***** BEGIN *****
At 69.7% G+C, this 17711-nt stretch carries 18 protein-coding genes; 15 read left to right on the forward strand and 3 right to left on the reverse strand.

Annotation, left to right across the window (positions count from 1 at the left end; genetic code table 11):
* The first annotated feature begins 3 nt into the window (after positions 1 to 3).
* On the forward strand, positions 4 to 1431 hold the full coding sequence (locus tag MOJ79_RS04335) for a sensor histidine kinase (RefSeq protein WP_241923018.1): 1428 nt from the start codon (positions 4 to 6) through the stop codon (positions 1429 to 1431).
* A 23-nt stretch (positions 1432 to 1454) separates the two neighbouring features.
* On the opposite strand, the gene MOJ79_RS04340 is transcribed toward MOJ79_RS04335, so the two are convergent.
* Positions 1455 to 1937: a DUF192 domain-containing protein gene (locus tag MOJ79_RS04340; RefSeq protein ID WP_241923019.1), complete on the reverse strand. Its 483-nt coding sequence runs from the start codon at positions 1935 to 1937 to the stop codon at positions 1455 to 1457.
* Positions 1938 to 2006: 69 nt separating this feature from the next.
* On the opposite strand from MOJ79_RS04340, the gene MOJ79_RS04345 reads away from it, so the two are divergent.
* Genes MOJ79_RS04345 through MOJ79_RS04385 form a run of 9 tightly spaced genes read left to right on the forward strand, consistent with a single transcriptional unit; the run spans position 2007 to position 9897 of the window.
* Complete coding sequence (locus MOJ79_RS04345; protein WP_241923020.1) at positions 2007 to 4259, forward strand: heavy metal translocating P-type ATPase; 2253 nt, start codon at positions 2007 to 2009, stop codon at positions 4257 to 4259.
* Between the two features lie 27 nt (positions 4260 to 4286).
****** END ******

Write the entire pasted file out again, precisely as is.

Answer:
At 69.7% G+C, this 17711-nt stretch carries 18 protein-coding genes; 15 read left to right on the forward strand and 3 right to left on the reverse strand.

Annotation, left to right across the window (positions count from 1 at the left end; genetic code table 11):
* The first annotated feature begins 3 nt into the window (after positions 1 to 3).
* On the forward strand, positions 4 to 1431 hold the full coding sequence (locus tag MOJ79_RS04335) for a sensor histidine kinase (RefSeq protein WP_241923018.1): 1428 nt from the start codon (positions 4 to 6) through the stop codon (positions 1429 to 1431).
* A 23-nt stretch (positions 1432 to 1454) separates the two neighbouring features.
* On the opposite strand, the gene MOJ79_RS04340 is transcribed toward MOJ79_RS04335, so the two are convergent.
* Positions 1455 to 1937: a DUF192 domain-containing protein gene (locus tag MOJ79_RS04340; RefSeq protein ID WP_241923019.1), complete on the reverse strand. Its 483-nt coding sequence runs from the start codon at positions 1935 to 1937 to the stop codon at positions 1455 to 1457.
* Positions 1938 to 2006: 69 nt separating this feature from the next.
* On the opposite strand from MOJ79_RS04340, the gene MOJ79_RS04345 reads away from it, so the two are divergent.
* Genes MOJ79_RS04345 through MOJ79_RS04385 form a run of 9 tightly spaced genes read left to right on the forward strand, consistent with a single transcriptional unit; the run spans position 2007 to position 9897 of the window.
* Complete coding sequence (locus MOJ79_RS04345; protein WP_241923020.1) at positions 2007 to 4259, forward strand: heavy metal translocating P-type ATPase; 2253 nt, start codon at positions 2007 to 2009, stop codon at positions 4257 to 4259.
* Between the two features lie 27 nt (positions 4260 to 4286).